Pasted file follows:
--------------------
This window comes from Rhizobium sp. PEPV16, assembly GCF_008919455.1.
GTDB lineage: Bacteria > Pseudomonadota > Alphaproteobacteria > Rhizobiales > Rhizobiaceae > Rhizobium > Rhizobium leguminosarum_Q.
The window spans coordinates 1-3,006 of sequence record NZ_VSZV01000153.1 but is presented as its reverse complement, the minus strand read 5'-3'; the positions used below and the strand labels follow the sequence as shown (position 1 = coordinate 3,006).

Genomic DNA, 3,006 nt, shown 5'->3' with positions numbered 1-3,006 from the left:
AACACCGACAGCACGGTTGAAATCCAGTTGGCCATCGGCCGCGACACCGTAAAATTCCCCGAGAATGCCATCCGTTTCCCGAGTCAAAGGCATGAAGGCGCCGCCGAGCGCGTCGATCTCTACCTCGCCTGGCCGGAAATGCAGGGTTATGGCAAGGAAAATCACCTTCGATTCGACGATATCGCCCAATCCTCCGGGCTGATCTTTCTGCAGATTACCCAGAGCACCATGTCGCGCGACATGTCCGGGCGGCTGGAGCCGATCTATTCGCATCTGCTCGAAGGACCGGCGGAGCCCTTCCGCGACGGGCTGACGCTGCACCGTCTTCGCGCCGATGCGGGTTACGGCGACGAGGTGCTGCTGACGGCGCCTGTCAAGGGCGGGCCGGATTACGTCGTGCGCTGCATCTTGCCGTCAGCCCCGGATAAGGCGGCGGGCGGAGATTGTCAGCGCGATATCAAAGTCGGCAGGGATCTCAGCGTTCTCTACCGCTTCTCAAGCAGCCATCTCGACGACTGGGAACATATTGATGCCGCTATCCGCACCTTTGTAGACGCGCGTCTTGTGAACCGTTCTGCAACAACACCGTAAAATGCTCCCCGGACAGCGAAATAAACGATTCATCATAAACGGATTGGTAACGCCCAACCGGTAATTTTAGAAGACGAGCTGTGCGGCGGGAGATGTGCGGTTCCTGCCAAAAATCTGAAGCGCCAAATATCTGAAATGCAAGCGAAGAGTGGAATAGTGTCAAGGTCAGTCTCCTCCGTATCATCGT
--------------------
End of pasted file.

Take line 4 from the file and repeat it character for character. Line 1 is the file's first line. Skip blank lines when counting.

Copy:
Genomic DNA, 3,006 nt, shown 5'->3' with positions numbered 1-3,006 from the left: